Saturday, January 31, 2009

Software Testing e-learning

One of the best ways to stretch your training dollars - whether you are paying for training personally or from corporate accounts - is to consider e-learning.

Not only does e-learning cost less than live public or in-house training, it is a great solution for people who don't have the time to devote 7 or 8 hours (or 2 - 5 days) for training.

Studies have shown that e-learning is just as effective in getting the information across as live training. I think it may be even more effective because you can repeat material as needed. You can't do that in a live class.

It's also a great way to make sure everyone gets the same training no matter where they live.

And...for those training managers concerned about any trainer behavior (jokes, comments, etc.), e-learning is safe. No profanity, no inappropriate remarks, etc.

I have found that the key for effective e-learning is to interact with the instructor. That's why I offer teleconference sessions for my e-learning participants. You get the chance to ask questions and interact with me. Of course, I am always reachable by e-mail and try my best to answer questions by phone.

These are just a few of the benefits of e-learning. If you want to learn more about my e-learning courses (I have 13 of them now, including an ISTQB foundation level course), just visit

To experience free demos of any of my courses, just visit and select the demo section. You can login as a guest.

To buy a course, just visit We have a sale on right now! banned from Google

Well, the saga continues. Because of the redirects on my site, then my subsequent removal of the malicious links, I have been banned from Google. I'm not upset at Google - I understand their need for maintaining integrity in the search results.

It is frustrating to go from the #1 listed site for "software testing consulting" and the #4 site for "software testing training" to not even being in the search results at all.

So, if you are looking for me on the web, I hope this post helps you to find me.

I have gone through the steps to request re-inclusion and hope to be back in there soon.

Wednesday, January 28, 2009

Battling the Russian Hackers

I've been having an interesting time the past few days dealing with a bot attack on my web site. Don't worry - if you are a customer for my e-learning or anything else that required credit card payment. Your information is not kept on my server. Several months ago I got out of the shopping cart business and went with Volusion is PCI certified and is as secure as it gets.

Also, my Moodle e-learning environment is on a new secure server as well for several months now.

So, here's what happened. I hope this helps someone else defeat these guys.

In early December I noticed that my home page at was no longer an html page, but rather a php page. Also, my htaccess file had been changed to point to this new php file. I called my web host and they didn't know how it had been changed. So, I changed my ftp password and changed things back.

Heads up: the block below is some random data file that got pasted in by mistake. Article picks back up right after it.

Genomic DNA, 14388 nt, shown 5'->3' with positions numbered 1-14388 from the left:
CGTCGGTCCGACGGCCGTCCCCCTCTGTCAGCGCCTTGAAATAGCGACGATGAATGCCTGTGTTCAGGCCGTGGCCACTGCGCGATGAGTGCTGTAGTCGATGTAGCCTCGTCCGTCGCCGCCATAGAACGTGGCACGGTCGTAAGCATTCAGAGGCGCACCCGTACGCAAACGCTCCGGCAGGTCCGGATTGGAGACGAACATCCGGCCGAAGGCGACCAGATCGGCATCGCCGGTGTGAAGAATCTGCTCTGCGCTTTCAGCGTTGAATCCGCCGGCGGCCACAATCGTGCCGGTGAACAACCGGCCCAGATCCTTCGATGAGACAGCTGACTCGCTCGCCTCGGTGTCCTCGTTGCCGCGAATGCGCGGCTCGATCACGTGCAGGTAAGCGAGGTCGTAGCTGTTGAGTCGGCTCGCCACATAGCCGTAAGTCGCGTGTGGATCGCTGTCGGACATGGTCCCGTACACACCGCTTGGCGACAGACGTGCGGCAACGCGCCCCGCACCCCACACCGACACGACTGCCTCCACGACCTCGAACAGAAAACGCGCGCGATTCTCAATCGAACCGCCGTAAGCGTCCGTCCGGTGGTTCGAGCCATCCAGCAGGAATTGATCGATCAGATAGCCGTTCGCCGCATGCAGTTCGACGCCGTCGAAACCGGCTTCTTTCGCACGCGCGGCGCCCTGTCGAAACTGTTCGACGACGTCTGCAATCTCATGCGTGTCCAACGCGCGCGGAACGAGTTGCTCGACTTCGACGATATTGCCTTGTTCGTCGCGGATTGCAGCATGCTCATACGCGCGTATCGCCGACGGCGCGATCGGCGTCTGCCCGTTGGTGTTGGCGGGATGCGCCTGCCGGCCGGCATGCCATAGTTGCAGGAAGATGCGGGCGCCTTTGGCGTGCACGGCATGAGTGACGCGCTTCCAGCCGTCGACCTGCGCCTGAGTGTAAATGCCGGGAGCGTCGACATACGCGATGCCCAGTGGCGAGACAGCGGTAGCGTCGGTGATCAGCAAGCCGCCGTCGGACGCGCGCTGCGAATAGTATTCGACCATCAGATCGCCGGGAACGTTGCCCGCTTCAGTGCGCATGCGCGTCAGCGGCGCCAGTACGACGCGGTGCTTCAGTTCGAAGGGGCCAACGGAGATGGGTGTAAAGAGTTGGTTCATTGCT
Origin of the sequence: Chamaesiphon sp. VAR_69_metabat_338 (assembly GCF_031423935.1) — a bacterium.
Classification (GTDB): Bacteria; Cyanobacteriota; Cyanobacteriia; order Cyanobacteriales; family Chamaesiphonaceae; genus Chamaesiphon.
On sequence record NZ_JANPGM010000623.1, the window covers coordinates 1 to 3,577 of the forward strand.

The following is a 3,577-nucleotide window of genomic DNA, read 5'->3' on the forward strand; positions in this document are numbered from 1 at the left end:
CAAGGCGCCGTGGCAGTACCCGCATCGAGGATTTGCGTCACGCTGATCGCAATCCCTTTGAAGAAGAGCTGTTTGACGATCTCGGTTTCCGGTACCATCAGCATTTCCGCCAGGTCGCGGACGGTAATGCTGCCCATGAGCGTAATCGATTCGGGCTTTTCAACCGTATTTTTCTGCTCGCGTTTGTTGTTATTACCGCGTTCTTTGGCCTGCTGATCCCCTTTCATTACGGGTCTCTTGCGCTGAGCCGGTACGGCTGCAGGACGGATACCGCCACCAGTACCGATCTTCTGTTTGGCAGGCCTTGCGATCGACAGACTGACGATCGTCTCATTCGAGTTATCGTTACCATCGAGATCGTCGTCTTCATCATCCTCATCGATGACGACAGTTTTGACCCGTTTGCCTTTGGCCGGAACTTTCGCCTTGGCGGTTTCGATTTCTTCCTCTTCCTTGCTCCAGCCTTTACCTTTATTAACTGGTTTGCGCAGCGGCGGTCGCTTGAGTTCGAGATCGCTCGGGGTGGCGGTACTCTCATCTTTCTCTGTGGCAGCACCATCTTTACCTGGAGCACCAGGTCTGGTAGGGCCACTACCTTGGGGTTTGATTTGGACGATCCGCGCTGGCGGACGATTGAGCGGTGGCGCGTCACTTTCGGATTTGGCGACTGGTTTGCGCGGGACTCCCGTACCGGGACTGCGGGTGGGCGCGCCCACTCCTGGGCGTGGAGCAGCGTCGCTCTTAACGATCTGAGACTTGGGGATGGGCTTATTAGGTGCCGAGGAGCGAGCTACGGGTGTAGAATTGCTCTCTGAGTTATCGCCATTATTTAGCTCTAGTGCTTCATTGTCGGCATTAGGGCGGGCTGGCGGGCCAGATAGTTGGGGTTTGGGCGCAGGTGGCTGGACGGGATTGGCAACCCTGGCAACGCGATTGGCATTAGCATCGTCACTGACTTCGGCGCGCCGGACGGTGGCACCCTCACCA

Last week, this happened again and I changed it back again to index.html. The next day the home page was index.php again.

After doing some research I discovered that my old version of Moodle still on the site had vulnerabilities which allowed the attackers to place the first Mad Shell script. So, I deleted every php application on my site. I also got rid of some old cgi scripts.

Then, they messed up. That's why I think it was just script kiddies.

They added a new file, named after one of my other pages, but appended with .php. By listing the main directory in my ftp client, I found the recent change.

I looked at the page source and found an encoded script on the page, which I was able to identify as Mad Shell. Now, this is a powerful script. It allows an attacker to do anything an ftp program can do. If you want to know more about Mad Shell, visit this blog.

I deleted that page, changed my htaccess file back to normal and started watching the server logs.

Sure enough, about 10 hours later, another change!

So I started studying the server logs again. This attack was using a redirect to bounce traffic from Yahoo Slurp through my site and on to a site selling drugs that enlarge things.

I was able to identify exactly when the redirects started happening again in the log and found two deeply embedded files - both newly created as php files. So, I deleted them. They had tried to hide them deep in my folder structure, but sorting by modification date helped find the folders.

Finally, that stopped the attack.

Here are my lessons learned (you may see others - if, please comment):

1) Whenever you introduce an application to a web site you are very likely to also introduce vulnerabilities. This is especially true for php apps and even more true for open source php apps.

2) Don't leave unused apps laying around on the site. I'm the kind of person that doesn't like to throw things away. In this case, I should have!

3) Take those security updates seriously. However, in the case of open source, you may not be notified of a vulnerability. It helps to keep an eye out on the support boards for the apps you use.

4) Keep an eye on your server logs and visitor stats. I have known for some time that bots kept hitting my site, but that's just the deal with bots. Every web site owner deals with bots. However, the server logs can be very revealing.

5) Don't expect much help from the web host. While a couple of people at my web host were informative and helpful, one guy told me to "do a Google search" to learn how to secure my files. I was looking for some specific ideas and his response was one of the most unhelpful. Back in December when I was asking support for reasons why my htaccess file had changed, they didn't have a clue. I would expect a tech support person with about one week of experience to suggest that an attack might be occurring. I think I'm ready to change hosting service providers.